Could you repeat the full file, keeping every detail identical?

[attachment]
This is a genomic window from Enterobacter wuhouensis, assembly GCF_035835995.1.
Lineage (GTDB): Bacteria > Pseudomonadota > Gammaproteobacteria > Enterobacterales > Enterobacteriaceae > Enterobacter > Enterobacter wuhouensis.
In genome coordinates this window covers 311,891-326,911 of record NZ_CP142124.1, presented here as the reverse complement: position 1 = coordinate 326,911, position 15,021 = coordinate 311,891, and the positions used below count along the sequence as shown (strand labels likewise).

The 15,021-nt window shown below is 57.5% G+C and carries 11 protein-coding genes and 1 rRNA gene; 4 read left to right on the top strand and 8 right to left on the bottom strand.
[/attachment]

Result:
This is a genomic window from Enterobacter wuhouensis, assembly GCF_035835995.1.
Lineage (GTDB): Bacteria > Pseudomonadota > Gammaproteobacteria > Enterobacterales > Enterobacteriaceae > Enterobacter > Enterobacter wuhouensis.
In genome coordinates this window covers 311,891-326,911 of record NZ_CP142124.1, presented here as the reverse complement: position 1 = coordinate 326,911, position 15,021 = coordinate 311,891, and the positions used below count along the sequence as shown (strand labels likewise).

The 15,021-nt window shown below is 57.5% G+C and carries 11 protein-coding genes and 1 rRNA gene; 4 read left to right on the top strand and 8 right to left on the bottom strand.